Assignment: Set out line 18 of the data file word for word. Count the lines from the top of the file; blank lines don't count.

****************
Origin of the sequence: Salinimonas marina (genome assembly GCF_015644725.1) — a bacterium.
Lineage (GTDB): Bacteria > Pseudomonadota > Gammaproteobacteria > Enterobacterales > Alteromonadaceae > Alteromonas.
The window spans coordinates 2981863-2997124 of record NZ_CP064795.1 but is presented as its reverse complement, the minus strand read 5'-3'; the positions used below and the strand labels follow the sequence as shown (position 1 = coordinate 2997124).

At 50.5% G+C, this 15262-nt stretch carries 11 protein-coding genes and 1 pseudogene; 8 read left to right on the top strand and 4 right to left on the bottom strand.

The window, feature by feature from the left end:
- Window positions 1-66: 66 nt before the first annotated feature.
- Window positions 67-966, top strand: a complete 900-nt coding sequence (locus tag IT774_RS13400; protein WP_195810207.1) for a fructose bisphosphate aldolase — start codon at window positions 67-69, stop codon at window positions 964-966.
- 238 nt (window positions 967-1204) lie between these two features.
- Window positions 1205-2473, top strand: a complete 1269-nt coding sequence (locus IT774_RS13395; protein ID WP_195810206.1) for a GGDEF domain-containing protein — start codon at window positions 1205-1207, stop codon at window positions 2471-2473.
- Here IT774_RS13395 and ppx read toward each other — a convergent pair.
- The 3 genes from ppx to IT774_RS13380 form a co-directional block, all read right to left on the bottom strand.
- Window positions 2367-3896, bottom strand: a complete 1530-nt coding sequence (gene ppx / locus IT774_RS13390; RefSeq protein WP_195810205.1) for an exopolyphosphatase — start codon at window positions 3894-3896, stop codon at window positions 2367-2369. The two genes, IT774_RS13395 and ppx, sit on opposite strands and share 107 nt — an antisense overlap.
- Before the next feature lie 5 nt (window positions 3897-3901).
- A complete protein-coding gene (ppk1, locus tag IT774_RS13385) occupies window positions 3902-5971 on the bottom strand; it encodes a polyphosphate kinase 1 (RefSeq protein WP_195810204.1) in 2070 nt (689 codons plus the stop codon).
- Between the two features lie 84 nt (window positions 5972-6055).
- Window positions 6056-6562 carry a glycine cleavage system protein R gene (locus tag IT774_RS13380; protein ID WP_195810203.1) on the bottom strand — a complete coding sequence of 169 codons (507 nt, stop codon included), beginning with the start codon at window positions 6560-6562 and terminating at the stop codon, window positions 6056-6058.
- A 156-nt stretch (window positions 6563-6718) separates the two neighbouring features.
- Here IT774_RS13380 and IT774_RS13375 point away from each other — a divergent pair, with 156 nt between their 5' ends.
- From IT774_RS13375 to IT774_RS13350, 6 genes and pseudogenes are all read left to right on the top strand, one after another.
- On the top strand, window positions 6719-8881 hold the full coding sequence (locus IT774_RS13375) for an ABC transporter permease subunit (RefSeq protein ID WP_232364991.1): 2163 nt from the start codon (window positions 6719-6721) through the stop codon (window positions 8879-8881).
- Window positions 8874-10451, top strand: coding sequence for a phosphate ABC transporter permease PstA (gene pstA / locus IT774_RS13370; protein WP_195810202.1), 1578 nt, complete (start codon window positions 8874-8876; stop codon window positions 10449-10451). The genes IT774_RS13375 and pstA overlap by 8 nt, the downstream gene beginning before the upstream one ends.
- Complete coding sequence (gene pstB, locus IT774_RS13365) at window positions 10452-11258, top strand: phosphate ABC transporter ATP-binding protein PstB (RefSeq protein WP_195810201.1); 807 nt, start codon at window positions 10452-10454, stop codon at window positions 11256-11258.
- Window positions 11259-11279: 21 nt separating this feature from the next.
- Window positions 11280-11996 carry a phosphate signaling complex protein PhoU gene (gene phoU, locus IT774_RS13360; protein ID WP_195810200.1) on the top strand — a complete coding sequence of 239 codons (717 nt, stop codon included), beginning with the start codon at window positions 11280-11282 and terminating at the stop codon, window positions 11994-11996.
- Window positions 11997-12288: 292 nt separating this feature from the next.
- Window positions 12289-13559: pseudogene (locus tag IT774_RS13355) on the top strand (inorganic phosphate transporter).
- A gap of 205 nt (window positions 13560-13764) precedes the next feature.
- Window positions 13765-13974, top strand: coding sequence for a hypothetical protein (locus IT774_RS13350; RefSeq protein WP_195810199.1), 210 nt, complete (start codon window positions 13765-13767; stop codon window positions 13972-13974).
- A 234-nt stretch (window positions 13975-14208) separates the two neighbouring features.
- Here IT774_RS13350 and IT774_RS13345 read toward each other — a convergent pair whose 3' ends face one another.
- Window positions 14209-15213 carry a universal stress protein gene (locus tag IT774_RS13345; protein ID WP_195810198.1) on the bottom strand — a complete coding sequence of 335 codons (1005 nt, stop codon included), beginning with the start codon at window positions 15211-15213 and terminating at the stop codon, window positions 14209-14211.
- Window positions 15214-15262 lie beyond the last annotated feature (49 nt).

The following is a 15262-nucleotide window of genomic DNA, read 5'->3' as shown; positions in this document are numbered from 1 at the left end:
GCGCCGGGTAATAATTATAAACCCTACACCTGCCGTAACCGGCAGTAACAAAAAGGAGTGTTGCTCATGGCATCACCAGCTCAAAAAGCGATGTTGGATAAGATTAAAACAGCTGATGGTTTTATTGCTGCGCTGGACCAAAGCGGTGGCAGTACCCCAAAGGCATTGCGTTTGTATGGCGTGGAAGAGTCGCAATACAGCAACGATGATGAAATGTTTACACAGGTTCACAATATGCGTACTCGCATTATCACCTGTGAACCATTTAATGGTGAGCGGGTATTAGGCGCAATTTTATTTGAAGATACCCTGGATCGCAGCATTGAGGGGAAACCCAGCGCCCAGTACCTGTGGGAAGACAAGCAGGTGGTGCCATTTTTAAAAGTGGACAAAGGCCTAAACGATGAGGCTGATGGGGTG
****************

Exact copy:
- Here IT774_RS13380 and IT774_RS13375 point away from each other — a divergent pair, with 156 nt between their 5' ends.